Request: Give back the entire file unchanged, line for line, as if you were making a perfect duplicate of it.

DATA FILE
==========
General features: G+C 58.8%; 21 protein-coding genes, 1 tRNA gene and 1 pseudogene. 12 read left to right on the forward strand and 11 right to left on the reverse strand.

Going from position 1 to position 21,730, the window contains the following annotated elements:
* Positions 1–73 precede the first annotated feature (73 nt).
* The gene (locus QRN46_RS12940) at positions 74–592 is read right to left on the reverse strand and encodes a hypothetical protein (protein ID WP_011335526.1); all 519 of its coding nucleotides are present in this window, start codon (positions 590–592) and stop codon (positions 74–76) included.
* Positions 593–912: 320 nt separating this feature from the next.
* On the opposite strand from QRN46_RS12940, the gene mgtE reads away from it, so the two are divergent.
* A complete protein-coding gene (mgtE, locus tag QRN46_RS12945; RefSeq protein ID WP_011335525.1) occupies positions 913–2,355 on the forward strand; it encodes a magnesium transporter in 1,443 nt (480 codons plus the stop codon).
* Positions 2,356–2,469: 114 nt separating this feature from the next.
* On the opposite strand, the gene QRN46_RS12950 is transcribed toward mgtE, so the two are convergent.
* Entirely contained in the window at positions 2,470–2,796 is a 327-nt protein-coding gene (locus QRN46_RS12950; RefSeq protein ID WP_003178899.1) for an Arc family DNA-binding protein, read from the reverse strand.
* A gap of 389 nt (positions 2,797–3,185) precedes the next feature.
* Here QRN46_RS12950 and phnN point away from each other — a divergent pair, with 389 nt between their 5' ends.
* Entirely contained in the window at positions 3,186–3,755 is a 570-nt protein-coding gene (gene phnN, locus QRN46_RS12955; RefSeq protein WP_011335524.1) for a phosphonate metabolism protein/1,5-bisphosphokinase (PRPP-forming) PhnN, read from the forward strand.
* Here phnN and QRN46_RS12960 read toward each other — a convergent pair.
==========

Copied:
General features: G+C 58.8%; 21 protein-coding genes, 1 tRNA gene and 1 pseudogene. 12 read left to right on the forward strand and 11 right to left on the reverse strand.

Going from position 1 to position 21,730, the window contains the following annotated elements:
* Positions 1–73 precede the first annotated feature (73 nt).
* The gene (locus QRN46_RS12940) at positions 74–592 is read right to left on the reverse strand and encodes a hypothetical protein (protein ID WP_011335526.1); all 519 of its coding nucleotides are present in this window, start codon (positions 590–592) and stop codon (positions 74–76) included.
* Positions 593–912: 320 nt separating this feature from the next.
* On the opposite strand from QRN46_RS12940, the gene mgtE reads away from it, so the two are divergent.
* A complete protein-coding gene (mgtE, locus tag QRN46_RS12945; RefSeq protein ID WP_011335525.1) occupies positions 913–2,355 on the forward strand; it encodes a magnesium transporter in 1,443 nt (480 codons plus the stop codon).
* Positions 2,356–2,469: 114 nt separating this feature from the next.
* On the opposite strand, the gene QRN46_RS12950 is transcribed toward mgtE, so the two are convergent.
* Entirely contained in the window at positions 2,470–2,796 is a 327-nt protein-coding gene (locus QRN46_RS12950; RefSeq protein ID WP_003178899.1) for an Arc family DNA-binding protein, read from the reverse strand.
* A gap of 389 nt (positions 2,797–3,185) precedes the next feature.
* Here QRN46_RS12950 and phnN point away from each other — a divergent pair, with 389 nt between their 5' ends.
* Entirely contained in the window at positions 3,186–3,755 is a 570-nt protein-coding gene (gene phnN, locus QRN46_RS12955; RefSeq protein WP_011335524.1) for a phosphonate metabolism protein/1,5-bisphosphokinase (PRPP-forming) PhnN, read from the forward strand.
* Here phnN and QRN46_RS12960 read toward each other — a convergent pair.